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Bringing colour to your garden with annual flowers

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Growing annual flowers is one of the quickest and easiest ways of getting colour into your garden.

There are a wide range of flowers and foliage plants available to grow in this way, and you can buy seeds or plug plants to give quick bursts of colour which often require very little effort.

Whilst the notion of bedding plants can seem rather old fashioned, I think there is nothing wrong with experimenting with what is available and having some fun in the garden. 

I will add a note of caution that if you plant your seeds before the frosts have finished this can lead to dead or damaged plants, but with a little patience and care you can soon have some bright, bee-and- butterfly friendly, flowers. 

When should I sow annual seeds in my garden?

As mentioned above, there are lots of seeds you can buy; some will be which are called ‘hardy’ annuals, which means they can take some cold weather.  

You can sow hardy annuals in the autumn if you have the space so that you are ahead of the game in spring. Some will also self-seed which means you will have them back in your garden the next year, popping up in unexpected but usually very pleasing parts of the garden.  Nigella is one of my favourite annuals to grow and these will self-seed easily.  You soon get used to what their seedlings look like so you can move or remove ones in the wrong place.

Just because some people like to grow them in rows does not mean you have to.  It is your garden so your rules, so have some fun. I have taken to growing alysumm in my garden in recent years, mainly because my mum used to grow it. I had no idea what a great garden plant it would turn out to be and now I dot it around happily.

Go-to annual seeds

Annual seeds I always sow include Cosmos, which come in many colours and sizes and is very easy to grow; marigolds which are very tough and loved by bees; and nasturtiums because they are so cheerful and easy to grow.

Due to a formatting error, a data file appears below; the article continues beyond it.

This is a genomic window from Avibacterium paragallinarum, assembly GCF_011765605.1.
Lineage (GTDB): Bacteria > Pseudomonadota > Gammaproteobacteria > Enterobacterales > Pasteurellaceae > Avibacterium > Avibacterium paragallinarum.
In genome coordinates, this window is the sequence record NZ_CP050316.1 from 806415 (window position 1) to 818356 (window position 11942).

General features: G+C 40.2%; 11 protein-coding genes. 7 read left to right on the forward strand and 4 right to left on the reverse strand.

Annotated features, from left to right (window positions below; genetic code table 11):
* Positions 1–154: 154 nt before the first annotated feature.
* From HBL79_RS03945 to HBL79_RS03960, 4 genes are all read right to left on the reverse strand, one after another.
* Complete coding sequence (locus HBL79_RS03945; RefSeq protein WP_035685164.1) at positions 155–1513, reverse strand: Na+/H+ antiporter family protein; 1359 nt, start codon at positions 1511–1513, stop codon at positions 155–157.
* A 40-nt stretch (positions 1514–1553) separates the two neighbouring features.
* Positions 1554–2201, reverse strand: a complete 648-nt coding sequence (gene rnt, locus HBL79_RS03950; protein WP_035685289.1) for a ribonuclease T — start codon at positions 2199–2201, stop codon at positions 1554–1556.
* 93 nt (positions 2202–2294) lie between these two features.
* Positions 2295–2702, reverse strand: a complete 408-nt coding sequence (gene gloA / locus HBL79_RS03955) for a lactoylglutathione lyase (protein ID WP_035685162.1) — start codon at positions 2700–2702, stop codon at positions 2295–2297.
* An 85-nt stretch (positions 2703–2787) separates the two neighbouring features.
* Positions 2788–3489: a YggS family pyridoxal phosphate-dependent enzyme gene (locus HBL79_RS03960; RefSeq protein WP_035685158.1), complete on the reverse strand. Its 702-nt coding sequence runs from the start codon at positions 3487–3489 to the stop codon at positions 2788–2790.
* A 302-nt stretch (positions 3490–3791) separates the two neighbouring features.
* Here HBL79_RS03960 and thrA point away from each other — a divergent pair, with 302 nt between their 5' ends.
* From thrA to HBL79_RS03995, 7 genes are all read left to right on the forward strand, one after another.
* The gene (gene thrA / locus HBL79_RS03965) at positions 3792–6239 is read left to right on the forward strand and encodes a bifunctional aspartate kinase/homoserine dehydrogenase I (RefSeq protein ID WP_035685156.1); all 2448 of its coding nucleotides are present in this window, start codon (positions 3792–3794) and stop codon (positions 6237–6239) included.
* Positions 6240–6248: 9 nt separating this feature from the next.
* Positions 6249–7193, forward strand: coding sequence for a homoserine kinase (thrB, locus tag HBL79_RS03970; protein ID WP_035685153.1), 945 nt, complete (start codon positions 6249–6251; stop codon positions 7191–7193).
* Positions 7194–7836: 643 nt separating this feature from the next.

Marigolds and nasturtiums I often recommend to friends with children who want to try and grow their first flowers. I think these are good seeds for children to start gardening with as they are easy to handle and are almost guaranteed to grow.

Perfect poppies

Poppies are a great favourite of mine. I grow some of the perennial orientalis poppies, but there are many different annual poppies that are also of good value to grow in our gardens. The annual Somniferum poppies come in a wide range of colours and forms and their seeds can lie dormant in the soil for decades. If you dig over a new piece of land, they often pop up the next Spring as they are triggered by the disturbance of soil.  

The orange and yellow Welsh poppy (Papaver cambricum) flower for months and are often the first poppies to flower in my garden. Both of these poppies will self-seed very well, so if you are not a fan of random flowers then these might not be for you – however their seedlings, like the Nigella, are easy to spot and remove if you wish.

Sowing sweet peas

Sweet peas are a must-grow for me. Some people sow in autumn, but I have to confess I do not do very well with mine when I do this. I started sowing in February this year and had some germinating soon after. I then sow a few more in March and sometimes some even as late in May.  This means they flower and finish at different times and, if I am lucky, I can have sweet peas in a vase in the kitchen up until the first frosts.

What I enjoy most about annual flowers is that for even the most experienced of gardeners, they are a great way of ‘ringing the changes’ in the garden. One year you can plant your nasturtiums in that corner and the next year it can be a riot of cosmos.  It gives you so much choice.  Best of all, if you do not like what it looks like you are not committed, you can just not do it again next year. You can even just pull them up and compost them, no one will judge you.

So have some fun with annuals, I am sure you will not regret it.